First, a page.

Emerging adulthood is a time of transition. As a child, you possess a sense of optimism– the world is your oyster. Infinite possibilities lie ahead of you, and it’s possible to attain whichever one you set your heart on. Upon entering adulthood, you begin to blend that child-like optimism with hard-earned pragmatism.
As a parent, you have lived through and survived this transition. You have the benefit of being able to look at your emerging adulthood with 20/20 hindsight. Your emerging adult child could certainly benefit from the lessons you learned. However, you don’t want to alienate them by pushing unsolicited life lessons on them. So how do you help your emerging adult begin to be more realistic about the future?
What is “Realistic”?
In many cases, “realistic” is in the eye of the beholder. Your child may declare they are dedicating all their time and energy to becoming a professional video gamer or a You Tube celebrity. For their generation, this goal probably sounds at least semi-realistic. Meanwhile, you’re hitting the panic button. This disconnect can make parent-child communication feel like a minefield. The first step for you may be a “realistic” assessment of how you can be useful.
How to Help Your Emerging Adult Child Be More Realistic About Their Future
1. Learn to Truly Listen and Validate
You’ve reached a time when your child expects to be taken seriously as an adult. Put away the language and vocal tones that you used in their childhood. Cultivate good listening skills, become open to learning from your children, and do not dismiss ideas until you have done some work. Yes, they are not yet a fully-formed “adult”, but talking to them like they’re still an adolescent will not help them get there.
2. Do Your Homework About Their Ideas and Dreams
The work mentioned in #1 involves respect. If your emerging adult child talks excitedly about becoming a professional gamer, do a deep dive to better understand what this means. Show them you take them seriously and you’re willing to put in the effort to meet them where they’re at. If you dismiss their dream right off hand, they will accuse you of not knowing what you’re talking about… and, in that case, you won’t because you didn’t do your homework.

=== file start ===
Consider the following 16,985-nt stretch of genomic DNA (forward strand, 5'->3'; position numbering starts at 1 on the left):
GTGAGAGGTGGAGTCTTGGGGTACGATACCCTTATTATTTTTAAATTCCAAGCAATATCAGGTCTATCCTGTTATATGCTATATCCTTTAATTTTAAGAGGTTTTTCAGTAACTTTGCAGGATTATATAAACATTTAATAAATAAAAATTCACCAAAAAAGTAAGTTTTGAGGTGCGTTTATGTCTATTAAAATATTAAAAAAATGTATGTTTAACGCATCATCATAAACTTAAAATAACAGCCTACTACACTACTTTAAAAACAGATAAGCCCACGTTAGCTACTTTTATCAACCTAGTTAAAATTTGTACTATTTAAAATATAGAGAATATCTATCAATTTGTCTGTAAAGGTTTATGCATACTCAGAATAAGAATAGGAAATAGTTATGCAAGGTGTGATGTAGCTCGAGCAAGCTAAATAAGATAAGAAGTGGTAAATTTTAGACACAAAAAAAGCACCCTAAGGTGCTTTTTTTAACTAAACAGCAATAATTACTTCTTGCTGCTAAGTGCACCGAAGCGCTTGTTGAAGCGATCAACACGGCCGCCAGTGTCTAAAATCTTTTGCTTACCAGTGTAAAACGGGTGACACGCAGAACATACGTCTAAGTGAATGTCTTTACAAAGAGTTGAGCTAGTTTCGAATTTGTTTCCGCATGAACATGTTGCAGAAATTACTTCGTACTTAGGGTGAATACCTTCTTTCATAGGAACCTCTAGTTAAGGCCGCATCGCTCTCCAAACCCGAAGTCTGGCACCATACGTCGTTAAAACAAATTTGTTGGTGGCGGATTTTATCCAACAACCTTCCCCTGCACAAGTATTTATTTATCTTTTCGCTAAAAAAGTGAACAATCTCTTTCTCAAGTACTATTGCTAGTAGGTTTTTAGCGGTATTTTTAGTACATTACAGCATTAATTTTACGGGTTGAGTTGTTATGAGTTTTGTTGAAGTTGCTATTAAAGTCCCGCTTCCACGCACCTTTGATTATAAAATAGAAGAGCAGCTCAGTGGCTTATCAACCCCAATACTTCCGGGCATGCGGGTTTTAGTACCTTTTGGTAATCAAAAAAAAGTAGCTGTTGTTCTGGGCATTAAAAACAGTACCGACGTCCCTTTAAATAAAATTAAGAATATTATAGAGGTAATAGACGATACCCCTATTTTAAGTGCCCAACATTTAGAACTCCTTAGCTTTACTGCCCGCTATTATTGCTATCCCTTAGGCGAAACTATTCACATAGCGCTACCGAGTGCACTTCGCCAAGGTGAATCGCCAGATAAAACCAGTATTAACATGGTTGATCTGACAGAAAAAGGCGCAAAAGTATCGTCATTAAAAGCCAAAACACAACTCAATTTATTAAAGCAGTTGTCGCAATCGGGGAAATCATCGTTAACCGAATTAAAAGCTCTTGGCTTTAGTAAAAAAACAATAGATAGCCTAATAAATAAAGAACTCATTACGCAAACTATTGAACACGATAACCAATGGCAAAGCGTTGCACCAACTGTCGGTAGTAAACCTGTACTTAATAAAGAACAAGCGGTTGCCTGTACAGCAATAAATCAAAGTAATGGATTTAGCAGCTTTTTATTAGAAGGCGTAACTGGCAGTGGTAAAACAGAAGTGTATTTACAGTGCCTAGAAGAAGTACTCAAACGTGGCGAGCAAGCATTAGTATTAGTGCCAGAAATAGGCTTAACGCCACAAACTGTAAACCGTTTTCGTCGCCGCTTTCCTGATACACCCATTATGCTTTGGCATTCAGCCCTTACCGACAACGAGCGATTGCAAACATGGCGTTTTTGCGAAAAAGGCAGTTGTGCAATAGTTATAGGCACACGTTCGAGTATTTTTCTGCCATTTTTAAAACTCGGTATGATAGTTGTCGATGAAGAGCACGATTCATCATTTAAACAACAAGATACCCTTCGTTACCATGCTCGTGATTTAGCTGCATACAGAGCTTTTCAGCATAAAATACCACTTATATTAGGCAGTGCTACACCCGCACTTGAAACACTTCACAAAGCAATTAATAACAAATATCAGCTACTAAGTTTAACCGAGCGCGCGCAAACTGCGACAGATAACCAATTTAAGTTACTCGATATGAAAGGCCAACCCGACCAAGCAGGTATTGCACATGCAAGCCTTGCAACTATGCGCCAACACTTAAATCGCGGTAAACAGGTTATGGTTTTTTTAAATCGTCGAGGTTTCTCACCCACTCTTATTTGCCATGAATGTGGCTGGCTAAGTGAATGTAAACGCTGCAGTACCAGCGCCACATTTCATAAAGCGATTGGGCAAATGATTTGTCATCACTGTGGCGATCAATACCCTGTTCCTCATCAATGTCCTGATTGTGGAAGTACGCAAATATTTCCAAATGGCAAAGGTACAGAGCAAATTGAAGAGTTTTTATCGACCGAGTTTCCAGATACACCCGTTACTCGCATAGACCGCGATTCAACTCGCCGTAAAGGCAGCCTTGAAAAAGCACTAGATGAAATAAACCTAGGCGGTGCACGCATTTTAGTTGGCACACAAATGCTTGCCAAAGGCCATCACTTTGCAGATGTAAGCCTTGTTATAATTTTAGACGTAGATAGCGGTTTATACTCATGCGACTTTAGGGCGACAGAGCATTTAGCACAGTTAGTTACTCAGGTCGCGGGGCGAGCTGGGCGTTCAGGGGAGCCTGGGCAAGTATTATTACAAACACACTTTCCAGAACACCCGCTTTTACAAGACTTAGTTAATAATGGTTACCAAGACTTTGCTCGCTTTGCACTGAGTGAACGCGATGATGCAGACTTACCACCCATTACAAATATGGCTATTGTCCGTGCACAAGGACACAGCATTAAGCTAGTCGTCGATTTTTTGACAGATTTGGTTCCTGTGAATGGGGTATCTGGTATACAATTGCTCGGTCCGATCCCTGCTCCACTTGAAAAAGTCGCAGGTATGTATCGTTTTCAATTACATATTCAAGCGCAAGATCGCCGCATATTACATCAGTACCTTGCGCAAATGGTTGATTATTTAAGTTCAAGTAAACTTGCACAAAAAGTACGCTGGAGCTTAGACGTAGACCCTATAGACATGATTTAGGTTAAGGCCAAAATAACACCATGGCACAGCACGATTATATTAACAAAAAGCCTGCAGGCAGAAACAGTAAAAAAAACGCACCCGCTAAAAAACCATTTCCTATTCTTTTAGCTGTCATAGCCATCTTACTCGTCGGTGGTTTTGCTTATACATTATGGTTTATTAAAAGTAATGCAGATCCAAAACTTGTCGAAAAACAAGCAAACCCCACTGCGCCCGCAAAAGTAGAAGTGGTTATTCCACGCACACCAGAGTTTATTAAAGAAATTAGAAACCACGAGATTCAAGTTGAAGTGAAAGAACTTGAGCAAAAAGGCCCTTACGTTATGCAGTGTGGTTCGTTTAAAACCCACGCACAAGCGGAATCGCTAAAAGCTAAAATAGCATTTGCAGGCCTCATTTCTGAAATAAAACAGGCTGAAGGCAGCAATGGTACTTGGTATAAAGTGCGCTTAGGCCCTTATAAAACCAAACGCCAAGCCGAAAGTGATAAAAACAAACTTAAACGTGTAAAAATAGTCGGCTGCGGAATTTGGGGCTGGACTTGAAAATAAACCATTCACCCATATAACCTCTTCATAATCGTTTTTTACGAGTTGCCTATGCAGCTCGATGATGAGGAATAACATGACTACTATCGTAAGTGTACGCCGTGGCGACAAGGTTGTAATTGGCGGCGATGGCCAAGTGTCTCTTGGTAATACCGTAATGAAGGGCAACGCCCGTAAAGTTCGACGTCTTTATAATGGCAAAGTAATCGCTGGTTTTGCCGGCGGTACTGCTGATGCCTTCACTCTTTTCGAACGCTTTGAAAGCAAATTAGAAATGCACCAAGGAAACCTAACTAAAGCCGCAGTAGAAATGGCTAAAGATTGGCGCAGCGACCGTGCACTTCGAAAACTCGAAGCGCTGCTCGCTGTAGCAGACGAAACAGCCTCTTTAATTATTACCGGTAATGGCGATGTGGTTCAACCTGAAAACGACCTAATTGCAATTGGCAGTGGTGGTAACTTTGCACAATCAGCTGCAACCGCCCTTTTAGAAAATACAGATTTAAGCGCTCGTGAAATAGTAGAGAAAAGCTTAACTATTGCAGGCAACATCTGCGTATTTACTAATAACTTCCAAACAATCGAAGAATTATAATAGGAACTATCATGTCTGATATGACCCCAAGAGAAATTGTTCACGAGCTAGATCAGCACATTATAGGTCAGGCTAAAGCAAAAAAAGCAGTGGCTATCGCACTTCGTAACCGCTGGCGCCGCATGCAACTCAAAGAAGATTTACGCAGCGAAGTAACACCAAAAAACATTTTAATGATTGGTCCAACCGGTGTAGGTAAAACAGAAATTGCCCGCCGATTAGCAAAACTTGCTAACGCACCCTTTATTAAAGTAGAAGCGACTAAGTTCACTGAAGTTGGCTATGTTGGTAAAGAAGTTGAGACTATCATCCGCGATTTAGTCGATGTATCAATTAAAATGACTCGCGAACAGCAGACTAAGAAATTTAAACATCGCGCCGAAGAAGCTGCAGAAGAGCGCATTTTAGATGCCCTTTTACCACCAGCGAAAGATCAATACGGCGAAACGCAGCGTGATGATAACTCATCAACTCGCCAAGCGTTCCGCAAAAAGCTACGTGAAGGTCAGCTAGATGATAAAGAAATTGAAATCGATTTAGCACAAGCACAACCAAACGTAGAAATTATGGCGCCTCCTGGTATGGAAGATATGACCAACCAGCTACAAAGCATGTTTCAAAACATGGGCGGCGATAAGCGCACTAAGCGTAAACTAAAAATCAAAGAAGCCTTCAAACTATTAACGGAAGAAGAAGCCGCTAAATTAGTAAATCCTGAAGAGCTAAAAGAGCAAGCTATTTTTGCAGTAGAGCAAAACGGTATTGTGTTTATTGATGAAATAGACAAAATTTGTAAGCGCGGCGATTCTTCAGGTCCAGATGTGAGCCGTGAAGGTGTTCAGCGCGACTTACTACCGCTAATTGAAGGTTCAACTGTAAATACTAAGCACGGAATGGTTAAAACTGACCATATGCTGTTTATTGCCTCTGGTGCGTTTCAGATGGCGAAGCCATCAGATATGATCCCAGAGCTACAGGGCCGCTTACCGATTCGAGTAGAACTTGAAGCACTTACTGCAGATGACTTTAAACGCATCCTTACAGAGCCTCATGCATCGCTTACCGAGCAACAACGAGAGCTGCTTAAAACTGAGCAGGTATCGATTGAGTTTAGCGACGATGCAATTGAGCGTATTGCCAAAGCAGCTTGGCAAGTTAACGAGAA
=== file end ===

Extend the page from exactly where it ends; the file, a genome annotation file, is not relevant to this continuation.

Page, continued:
3. Reach Out to Others in Your Child’s Chosen Field
You and your child do not have to reinvent the wheel. Find role models who have blazed a path and see what you can learn from them. Your emerging adult is more likely to listen to the cautionary tales from someone who’s actually achieved their dream career versus you. Plus, you may find that the path to their dreams is not as unattainable as you originally thought.
4. Encourage at Least One Parallel Track
If the dream job still seems a bit too unrealistic, encourage your child to continue researching different career paths to keep their options open. Every successful person has backup plans and fallback options. It may even help your child to hear about how you, other family members they admire, or even celebrities had to work a back-up plan while pursuing their dreams.
5. Remember that You Can’t Do It for Them
Adulting can be partially learned via observation. Mostly, though, it is something we acquire through experience. As much as you want to just impart all of your hard-earned wisdom to your child, it won’t be as helpful as allowing your child to live the life lessons, just as you had. It’s tough to feel like you’re sitting back and doing nothing. But, in reality, you’re giving your emerging adult invaluable opportunities to learn for themselves what’s realistic and what’s idealistic.
You May Need a “Reality Counselor”
Every parent-child relationship is fraught with baggage. The intimate history of this connection is, by itself, a potential obstacle. Parents want their children to thrive but may sometimes be too close to the situation to offer a full range of input. This is why so many choose therapy. You and your child may attend sessions together or, more commonly, your emerging adult can engage in individual therapy. Either way, you will both gain the benefit of an experienced, unbiased, and skilled perspective.
I can help serve as a guide during this delicate transition period. Both you and your child deserve a confidant and mentor as you manage and navigate this challenging new chapter of your lives. Please read more about parenting an emerging adult and contact me soon for a free 20 minute consultation.